Ted Cruz with Caroline and Trudy SternTed Cruz with Caroline and Trudy Stern
Ted Cruz with Caroline and Trudy Stern

By Trudy Stern
I traveled to Israel during the war this past summer and had one of the most emotionally draining experiences of my life. I came back from Israel in the depths of depression–not only because of the situation that I had seen there, but because of the horrible turmoil all over the world:
Ongoing massacres of Christians and Yazidis in Iraq; hundreds kidnapped and thousands killed in Nigeria by Boko Haram; the piecemeal invasion of Ukraine by Russia, with the random killing of thousands of Ukrainian civilians; beheadings by ISIS; a military coup in Thailand; and hundreds of acts of anti-Semitism all over Europe. UN peacekeepers were kidnapped in Syria by Al Nusra Islamist militants, but back at the UN they were assembling a commission, led by a notorious anti-Semite, to investigate Israel. While the world was burning and civilians were being murdered, while women were taken captive and sold into slavery, our president was playing golf.
Amidst all these events, I found myself in the Hamptons for the weekend. While there, I was invited to an intimate gathering to meet Ted Cruz, a Republican senator from Texas (who, rumor has it, is considering a run for the presidency). As a co-president of NORPAC and co-chair of AIPAC for the South Shore of Long Island, I have had the opportunity to meet many senators, both Republicans and Democrats. Most are good, committed people who are dedicated to the betterment of the United States and the protection of Israel. But Senator Cruz was really special.
He immediately caught my attention when he pointed out that the national debt is growing exponentially–in the past six years, the debt went from $10 trillion to $16 trillion–and that we need to act before it’s too late to dig ourselves out. He demonstrated a depth of knowledge of all the issues facing Israel and how they relate to America. He said that it is possible to change this course, but we need to act now. He then presented a clear path and vision to restore optimism, hope, and a safer world filled with opportunity. His delivery was articulate, well thought out, and dynamic. He was a huge inspiration to me, and for the first time since I returned from Israel, I felt that there was hope for the future, for my children and grandchildren.
In 2012, Ted Cruz was elected as the 34th U.S. senator from Texas, winning a decisive victory in both the Republican primary and the general election. The Washington Post described Cruz’s election as “the biggest upset of 2012 . . . a true grassroots victory against very long odds,” and the National Review has described Ted as “a great Reaganite hope.” Columnist George Will has described him as “as good as it gets.”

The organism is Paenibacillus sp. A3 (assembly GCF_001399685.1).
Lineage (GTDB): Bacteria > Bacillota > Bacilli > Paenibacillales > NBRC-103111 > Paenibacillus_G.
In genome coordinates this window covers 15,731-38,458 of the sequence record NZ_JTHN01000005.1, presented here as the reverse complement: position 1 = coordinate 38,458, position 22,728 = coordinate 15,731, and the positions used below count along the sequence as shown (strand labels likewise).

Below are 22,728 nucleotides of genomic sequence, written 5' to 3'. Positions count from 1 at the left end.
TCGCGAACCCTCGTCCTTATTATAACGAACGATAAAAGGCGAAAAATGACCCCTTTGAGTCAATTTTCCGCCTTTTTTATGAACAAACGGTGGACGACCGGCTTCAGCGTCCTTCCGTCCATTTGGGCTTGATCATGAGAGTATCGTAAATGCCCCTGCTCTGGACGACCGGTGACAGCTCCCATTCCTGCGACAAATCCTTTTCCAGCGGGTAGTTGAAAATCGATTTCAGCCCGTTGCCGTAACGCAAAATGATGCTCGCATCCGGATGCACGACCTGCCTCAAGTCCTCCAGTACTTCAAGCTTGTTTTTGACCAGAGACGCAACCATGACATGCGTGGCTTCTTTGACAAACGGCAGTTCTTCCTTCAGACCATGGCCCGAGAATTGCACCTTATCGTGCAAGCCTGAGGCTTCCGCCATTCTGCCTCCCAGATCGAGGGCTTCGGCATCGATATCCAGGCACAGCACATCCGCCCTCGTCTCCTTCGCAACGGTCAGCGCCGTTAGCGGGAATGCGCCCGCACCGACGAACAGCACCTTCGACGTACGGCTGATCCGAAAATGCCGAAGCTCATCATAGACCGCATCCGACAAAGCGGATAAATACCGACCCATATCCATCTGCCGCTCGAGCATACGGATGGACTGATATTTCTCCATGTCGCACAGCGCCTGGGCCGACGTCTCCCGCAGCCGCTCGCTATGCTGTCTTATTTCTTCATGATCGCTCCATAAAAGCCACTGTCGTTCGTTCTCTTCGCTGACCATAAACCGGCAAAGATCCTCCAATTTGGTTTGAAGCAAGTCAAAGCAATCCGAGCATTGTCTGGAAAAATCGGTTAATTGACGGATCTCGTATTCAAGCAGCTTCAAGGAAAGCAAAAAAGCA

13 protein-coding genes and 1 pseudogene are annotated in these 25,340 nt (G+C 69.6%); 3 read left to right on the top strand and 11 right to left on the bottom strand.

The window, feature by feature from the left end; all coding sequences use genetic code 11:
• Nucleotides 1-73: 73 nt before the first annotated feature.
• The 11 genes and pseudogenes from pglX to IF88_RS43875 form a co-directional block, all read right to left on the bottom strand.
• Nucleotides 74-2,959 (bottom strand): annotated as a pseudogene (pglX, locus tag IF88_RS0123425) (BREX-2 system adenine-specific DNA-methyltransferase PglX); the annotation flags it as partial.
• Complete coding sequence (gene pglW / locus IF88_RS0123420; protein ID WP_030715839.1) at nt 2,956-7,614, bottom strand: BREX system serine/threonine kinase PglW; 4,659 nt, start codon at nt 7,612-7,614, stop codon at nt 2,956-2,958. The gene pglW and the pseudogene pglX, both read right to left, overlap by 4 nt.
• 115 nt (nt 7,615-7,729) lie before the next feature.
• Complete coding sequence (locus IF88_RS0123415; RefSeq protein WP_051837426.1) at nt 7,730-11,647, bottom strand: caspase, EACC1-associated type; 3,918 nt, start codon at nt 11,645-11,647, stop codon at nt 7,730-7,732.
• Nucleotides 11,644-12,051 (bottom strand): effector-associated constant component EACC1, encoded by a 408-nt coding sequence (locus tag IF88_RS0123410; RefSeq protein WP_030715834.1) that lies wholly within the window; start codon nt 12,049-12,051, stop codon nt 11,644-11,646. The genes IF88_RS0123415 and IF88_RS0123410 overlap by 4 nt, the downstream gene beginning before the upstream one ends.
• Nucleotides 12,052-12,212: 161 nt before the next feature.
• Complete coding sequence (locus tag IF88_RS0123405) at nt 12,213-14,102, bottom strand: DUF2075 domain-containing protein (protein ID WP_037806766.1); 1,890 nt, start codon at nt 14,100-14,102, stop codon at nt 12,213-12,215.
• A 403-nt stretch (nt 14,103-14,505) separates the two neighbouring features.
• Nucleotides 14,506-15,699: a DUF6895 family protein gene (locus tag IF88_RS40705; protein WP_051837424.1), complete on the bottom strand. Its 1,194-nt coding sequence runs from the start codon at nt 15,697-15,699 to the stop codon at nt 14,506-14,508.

Cruz graduated with honors from Princeton University and with high honors from Harvard Law School. He served as a

law clerk to Chief Justice William Rehnquist on the Supreme Court. He received national acclaim arguing cases before the Supreme Court as Texas’s solicitor general–the nation’s youngest–as well as at one of America’s largest law firms. In U.S. Supreme Court cases, he authored more than 80 briefs and presented 43 oral arguments.
Following my weekend in the Hamptons, I was invited to come to Texas to meet Senator Cruz’s team. On Labor Day Monday, I flew to Texas with my daughter Caroline to meet Senator Cruz’s top advisors. The senator has surrounded himself with some of the brightest people I have ever met, including his wife, Heidi. She is a managing director at Goldman Sachs, is well versed in global affairs, and is warm, friendly, and down-to-earth. Senator Cruz has built a tremendous organization, including a cutting-edge tech team, for his career. It was clear to me that Senator Cruz is a significant player in the political game and someone to watch.
While in Texas, Senator Cruz once again demonstrated his deep understanding of global affairs and the importance of the bond between Israel and America and their roles with regard to Iran, ISIS, and other terrorist organizations. At a gala in Washington DC this past week, he stood behind his commitment to Israel. As the keynote speaker for a conference held by the newly formed In Defense of Christians group, Senator Cruz was heckled for equating the Christians to the Jews in their persecution by Islamist terror groups. He responded by chastising the group for their bigotry and walking off stage. Just before exiting, he said, “If you will not stand with Israel and the Jews, then I will not stand with you. Good night, and God bless.” These sorts of spontaneous and instinctive actions are a window into a person’s real convictions. Ted Cruz is a true friend, and we are fortunate to have such an outspoken, articulate, and smart advocate for Israel.

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